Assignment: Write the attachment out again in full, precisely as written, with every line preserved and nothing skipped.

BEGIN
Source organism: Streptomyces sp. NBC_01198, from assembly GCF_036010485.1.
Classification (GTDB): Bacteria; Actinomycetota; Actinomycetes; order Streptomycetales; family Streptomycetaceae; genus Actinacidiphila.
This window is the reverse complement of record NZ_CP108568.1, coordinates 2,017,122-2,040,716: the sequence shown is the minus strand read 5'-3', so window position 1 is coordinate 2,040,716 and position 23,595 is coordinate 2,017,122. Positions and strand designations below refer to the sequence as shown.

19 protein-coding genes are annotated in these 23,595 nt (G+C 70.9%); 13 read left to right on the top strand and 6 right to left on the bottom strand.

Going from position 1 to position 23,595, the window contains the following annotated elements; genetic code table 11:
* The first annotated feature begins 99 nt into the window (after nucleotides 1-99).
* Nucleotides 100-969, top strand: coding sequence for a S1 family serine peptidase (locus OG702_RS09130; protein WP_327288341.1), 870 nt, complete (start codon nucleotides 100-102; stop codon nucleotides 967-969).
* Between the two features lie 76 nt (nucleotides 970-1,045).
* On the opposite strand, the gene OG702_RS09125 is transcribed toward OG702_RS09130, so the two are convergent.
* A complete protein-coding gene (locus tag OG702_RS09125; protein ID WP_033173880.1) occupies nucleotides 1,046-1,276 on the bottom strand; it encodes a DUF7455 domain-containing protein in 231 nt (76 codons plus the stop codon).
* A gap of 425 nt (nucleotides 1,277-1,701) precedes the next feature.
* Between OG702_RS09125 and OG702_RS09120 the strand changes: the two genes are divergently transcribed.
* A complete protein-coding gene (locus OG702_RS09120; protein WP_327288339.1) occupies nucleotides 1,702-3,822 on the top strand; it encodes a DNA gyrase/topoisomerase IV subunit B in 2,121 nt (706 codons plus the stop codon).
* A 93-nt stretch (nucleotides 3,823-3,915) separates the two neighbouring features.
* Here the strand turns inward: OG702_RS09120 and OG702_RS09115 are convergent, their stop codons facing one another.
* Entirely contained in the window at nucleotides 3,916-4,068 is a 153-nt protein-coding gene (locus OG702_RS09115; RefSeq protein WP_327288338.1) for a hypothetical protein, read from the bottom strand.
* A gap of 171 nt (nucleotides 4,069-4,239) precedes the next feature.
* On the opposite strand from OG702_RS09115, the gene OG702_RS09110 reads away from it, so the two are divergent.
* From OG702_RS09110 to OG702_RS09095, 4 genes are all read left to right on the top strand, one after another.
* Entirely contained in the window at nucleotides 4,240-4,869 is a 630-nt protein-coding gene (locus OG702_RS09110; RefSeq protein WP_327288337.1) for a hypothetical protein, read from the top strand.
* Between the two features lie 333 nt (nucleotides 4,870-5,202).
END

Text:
Source organism: Streptomyces sp. NBC_01198, from assembly GCF_036010485.1.
Classification (GTDB): Bacteria; Actinomycetota; Actinomycetes; order Streptomycetales; family Streptomycetaceae; genus Actinacidiphila.
This window is the reverse complement of record NZ_CP108568.1, coordinates 2,017,122-2,040,716: the sequence shown is the minus strand read 5'-3', so window position 1 is coordinate 2,040,716 and position 23,595 is coordinate 2,017,122. Positions and strand designations below refer to the sequence as shown.

19 protein-coding genes are annotated in these 23,595 nt (G+C 70.9%); 13 read left to right on the top strand and 6 right to left on the bottom strand.

Going from position 1 to position 23,595, the window contains the following annotated elements; genetic code table 11:
* The first annotated feature begins 99 nt into the window (after nucleotides 1-99).
* Nucleotides 100-969, top strand: coding sequence for a S1 family serine peptidase (locus OG702_RS09130; protein WP_327288341.1), 870 nt, complete (start codon nucleotides 100-102; stop codon nucleotides 967-969).
* Between the two features lie 76 nt (nucleotides 970-1,045).
* On the opposite strand, the gene OG702_RS09125 is transcribed toward OG702_RS09130, so the two are convergent.
* A complete protein-coding gene (locus tag OG702_RS09125; protein ID WP_033173880.1) occupies nucleotides 1,046-1,276 on the bottom strand; it encodes a DUF7455 domain-containing protein in 231 nt (76 codons plus the stop codon).
* A gap of 425 nt (nucleotides 1,277-1,701) precedes the next feature.
* Between OG702_RS09125 and OG702_RS09120 the strand changes: the two genes are divergently transcribed.
* A complete protein-coding gene (locus OG702_RS09120; protein WP_327288339.1) occupies nucleotides 1,702-3,822 on the top strand; it encodes a DNA gyrase/topoisomerase IV subunit B in 2,121 nt (706 codons plus the stop codon).
* A 93-nt stretch (nucleotides 3,823-3,915) separates the two neighbouring features.
* Here the strand turns inward: OG702_RS09120 and OG702_RS09115 are convergent, their stop codons facing one another.
* Entirely contained in the window at nucleotides 3,916-4,068 is a 153-nt protein-coding gene (locus OG702_RS09115; RefSeq protein WP_327288338.1) for a hypothetical protein, read from the bottom strand.
* A gap of 171 nt (nucleotides 4,069-4,239) precedes the next feature.
* On the opposite strand from OG702_RS09115, the gene OG702_RS09110 reads away from it, so the two are divergent.
* From OG702_RS09110 to OG702_RS09095, 4 genes are all read left to right on the top strand, one after another.
* Entirely contained in the window at nucleotides 4,240-4,869 is a 630-nt protein-coding gene (locus OG702_RS09110; RefSeq protein WP_327288337.1) for a hypothetical protein, read from the top strand.
* Between the two features lie 333 nt (nucleotides 4,870-5,202).